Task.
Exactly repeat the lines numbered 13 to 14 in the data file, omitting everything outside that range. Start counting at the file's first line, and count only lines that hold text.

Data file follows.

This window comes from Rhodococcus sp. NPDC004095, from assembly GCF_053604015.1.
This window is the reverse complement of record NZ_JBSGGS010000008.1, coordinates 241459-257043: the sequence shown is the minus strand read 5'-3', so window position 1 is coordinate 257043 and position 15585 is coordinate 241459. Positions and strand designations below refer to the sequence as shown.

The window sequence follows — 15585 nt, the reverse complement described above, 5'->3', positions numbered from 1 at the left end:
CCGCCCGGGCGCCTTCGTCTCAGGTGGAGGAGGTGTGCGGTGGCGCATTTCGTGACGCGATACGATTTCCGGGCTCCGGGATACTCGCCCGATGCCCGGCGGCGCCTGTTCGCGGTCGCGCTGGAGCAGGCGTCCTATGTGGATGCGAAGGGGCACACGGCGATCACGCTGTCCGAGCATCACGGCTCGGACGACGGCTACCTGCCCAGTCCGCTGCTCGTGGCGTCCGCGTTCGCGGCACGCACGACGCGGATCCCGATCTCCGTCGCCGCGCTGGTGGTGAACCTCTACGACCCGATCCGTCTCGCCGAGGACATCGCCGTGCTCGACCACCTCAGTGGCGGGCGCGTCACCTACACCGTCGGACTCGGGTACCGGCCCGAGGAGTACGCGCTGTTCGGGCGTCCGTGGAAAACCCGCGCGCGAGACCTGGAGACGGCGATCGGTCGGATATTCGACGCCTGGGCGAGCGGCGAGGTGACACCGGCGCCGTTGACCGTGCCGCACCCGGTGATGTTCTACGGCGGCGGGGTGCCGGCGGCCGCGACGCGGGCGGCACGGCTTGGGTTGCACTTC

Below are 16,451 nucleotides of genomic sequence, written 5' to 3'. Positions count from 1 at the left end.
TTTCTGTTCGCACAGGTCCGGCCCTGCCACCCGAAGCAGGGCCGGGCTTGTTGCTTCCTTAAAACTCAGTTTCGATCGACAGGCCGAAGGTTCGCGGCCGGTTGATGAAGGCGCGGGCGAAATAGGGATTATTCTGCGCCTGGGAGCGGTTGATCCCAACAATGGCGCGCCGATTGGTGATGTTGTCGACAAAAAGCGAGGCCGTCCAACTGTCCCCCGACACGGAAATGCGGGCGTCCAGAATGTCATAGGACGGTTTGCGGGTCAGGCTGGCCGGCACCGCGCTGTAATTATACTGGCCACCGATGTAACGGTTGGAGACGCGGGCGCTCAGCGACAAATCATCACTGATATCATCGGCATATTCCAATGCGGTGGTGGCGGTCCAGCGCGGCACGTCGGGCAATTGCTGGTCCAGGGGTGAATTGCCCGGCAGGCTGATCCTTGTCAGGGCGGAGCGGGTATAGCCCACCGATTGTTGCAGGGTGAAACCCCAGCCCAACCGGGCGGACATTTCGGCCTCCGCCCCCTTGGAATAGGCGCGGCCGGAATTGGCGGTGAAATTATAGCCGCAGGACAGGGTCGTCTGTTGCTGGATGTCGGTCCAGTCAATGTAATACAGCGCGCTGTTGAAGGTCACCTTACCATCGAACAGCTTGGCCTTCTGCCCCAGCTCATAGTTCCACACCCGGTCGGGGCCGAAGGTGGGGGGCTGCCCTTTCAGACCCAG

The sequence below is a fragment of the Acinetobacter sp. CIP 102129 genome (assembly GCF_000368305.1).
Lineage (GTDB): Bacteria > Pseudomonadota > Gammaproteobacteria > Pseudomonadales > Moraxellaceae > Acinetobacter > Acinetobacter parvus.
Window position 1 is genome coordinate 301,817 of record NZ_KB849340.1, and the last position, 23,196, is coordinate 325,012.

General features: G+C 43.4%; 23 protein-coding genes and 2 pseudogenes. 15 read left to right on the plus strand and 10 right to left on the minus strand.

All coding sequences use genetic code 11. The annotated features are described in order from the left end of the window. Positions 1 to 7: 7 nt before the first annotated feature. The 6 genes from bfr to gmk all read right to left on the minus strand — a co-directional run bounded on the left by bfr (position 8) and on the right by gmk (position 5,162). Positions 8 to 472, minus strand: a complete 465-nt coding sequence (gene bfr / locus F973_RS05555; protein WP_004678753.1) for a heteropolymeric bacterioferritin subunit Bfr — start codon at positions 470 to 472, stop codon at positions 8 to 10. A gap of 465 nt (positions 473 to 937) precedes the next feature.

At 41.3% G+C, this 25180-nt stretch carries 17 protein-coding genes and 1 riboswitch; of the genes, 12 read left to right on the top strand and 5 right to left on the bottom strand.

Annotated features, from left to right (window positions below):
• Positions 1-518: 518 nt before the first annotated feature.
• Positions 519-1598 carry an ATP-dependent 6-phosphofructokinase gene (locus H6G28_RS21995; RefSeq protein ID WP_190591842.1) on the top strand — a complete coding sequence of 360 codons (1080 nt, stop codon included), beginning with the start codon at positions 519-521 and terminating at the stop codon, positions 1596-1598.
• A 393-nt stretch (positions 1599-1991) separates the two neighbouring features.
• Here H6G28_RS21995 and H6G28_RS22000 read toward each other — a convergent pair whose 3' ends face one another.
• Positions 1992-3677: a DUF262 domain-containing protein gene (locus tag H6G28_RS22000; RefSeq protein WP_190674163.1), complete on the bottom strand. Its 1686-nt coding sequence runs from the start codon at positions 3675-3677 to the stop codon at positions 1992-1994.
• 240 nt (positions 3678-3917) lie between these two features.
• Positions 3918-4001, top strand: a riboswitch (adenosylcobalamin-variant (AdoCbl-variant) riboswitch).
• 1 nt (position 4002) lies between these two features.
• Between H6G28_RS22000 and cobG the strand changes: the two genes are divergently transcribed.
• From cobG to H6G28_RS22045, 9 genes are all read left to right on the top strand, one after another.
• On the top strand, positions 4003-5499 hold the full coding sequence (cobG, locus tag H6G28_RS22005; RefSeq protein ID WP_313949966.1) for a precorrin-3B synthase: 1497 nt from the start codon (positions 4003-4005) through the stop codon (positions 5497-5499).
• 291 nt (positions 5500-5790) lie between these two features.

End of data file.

Annotated features, from left to right (window positions below):
• Positions 1-518: 518 nt before the first annotated feature.